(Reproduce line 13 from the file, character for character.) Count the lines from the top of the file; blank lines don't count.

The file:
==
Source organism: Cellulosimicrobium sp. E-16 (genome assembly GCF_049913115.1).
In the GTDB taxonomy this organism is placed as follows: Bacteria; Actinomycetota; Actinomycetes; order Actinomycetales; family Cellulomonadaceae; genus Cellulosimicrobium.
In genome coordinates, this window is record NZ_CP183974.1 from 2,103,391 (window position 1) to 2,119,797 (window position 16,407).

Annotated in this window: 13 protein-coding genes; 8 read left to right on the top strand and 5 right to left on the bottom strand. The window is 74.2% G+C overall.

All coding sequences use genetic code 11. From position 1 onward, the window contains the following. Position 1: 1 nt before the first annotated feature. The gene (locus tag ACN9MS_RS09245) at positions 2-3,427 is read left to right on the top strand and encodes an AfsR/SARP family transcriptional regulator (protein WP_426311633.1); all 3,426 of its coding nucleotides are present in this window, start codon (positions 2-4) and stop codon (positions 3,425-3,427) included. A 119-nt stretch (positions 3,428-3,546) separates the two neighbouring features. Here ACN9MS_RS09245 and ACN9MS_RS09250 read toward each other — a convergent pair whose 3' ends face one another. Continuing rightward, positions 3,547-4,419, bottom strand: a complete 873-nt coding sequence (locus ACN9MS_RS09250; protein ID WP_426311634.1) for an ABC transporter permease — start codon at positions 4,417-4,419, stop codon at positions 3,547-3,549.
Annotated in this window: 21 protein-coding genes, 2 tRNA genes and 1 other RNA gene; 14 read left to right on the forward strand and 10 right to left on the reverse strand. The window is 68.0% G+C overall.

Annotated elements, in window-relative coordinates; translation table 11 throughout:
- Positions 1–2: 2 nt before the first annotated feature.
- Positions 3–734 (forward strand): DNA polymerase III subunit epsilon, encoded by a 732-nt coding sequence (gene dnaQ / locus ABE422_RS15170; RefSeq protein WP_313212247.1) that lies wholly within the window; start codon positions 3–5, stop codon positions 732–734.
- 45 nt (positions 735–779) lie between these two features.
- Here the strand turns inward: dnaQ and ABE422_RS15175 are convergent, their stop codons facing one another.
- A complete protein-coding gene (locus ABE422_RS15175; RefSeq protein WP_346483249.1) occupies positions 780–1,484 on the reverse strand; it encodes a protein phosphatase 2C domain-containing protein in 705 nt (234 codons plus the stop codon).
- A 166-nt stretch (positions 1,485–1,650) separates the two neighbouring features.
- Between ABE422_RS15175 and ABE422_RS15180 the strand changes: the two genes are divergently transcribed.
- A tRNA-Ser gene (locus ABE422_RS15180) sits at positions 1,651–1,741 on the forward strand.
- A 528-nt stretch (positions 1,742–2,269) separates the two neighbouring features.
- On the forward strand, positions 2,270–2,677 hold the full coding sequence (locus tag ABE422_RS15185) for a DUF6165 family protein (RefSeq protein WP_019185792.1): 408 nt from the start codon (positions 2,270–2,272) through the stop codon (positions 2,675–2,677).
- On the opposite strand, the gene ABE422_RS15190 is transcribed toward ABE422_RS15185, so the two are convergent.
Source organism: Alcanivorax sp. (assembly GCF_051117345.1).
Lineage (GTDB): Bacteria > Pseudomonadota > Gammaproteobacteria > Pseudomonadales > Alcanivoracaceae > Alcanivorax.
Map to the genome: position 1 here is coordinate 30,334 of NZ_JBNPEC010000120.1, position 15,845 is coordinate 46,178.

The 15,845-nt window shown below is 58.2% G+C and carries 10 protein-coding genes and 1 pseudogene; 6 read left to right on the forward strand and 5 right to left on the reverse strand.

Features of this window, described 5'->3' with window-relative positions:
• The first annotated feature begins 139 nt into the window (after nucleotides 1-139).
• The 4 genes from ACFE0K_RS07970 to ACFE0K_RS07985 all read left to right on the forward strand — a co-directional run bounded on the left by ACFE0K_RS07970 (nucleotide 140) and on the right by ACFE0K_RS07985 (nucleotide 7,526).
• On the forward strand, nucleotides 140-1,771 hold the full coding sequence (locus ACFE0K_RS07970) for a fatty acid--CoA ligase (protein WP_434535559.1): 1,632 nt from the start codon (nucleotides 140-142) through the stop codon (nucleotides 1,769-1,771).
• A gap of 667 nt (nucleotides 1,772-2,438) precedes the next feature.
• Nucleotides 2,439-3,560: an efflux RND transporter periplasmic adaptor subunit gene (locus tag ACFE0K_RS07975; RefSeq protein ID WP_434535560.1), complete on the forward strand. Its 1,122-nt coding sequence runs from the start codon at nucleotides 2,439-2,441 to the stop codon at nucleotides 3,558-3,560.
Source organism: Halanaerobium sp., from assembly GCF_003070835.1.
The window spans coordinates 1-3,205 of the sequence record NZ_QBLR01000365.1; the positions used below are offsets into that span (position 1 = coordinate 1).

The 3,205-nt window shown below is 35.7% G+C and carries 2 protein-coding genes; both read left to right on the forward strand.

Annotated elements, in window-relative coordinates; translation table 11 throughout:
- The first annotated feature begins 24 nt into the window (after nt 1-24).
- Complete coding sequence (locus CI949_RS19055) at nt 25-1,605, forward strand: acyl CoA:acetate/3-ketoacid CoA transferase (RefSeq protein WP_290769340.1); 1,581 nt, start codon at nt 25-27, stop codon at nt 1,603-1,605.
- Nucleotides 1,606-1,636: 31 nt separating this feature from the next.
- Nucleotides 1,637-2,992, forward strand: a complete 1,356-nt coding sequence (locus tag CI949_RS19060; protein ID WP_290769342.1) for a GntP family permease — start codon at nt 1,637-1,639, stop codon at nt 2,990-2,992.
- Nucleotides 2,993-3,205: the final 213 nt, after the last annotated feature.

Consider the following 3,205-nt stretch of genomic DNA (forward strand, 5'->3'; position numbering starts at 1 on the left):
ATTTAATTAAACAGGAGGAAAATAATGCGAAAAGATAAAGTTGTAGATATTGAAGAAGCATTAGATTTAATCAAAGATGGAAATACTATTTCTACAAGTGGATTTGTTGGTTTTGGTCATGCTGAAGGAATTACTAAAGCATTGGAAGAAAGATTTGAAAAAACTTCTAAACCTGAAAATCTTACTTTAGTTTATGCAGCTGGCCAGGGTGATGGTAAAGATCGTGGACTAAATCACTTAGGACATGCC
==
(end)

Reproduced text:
- A 166-nt stretch (positions 1,485–1,650) separates the two neighbouring features.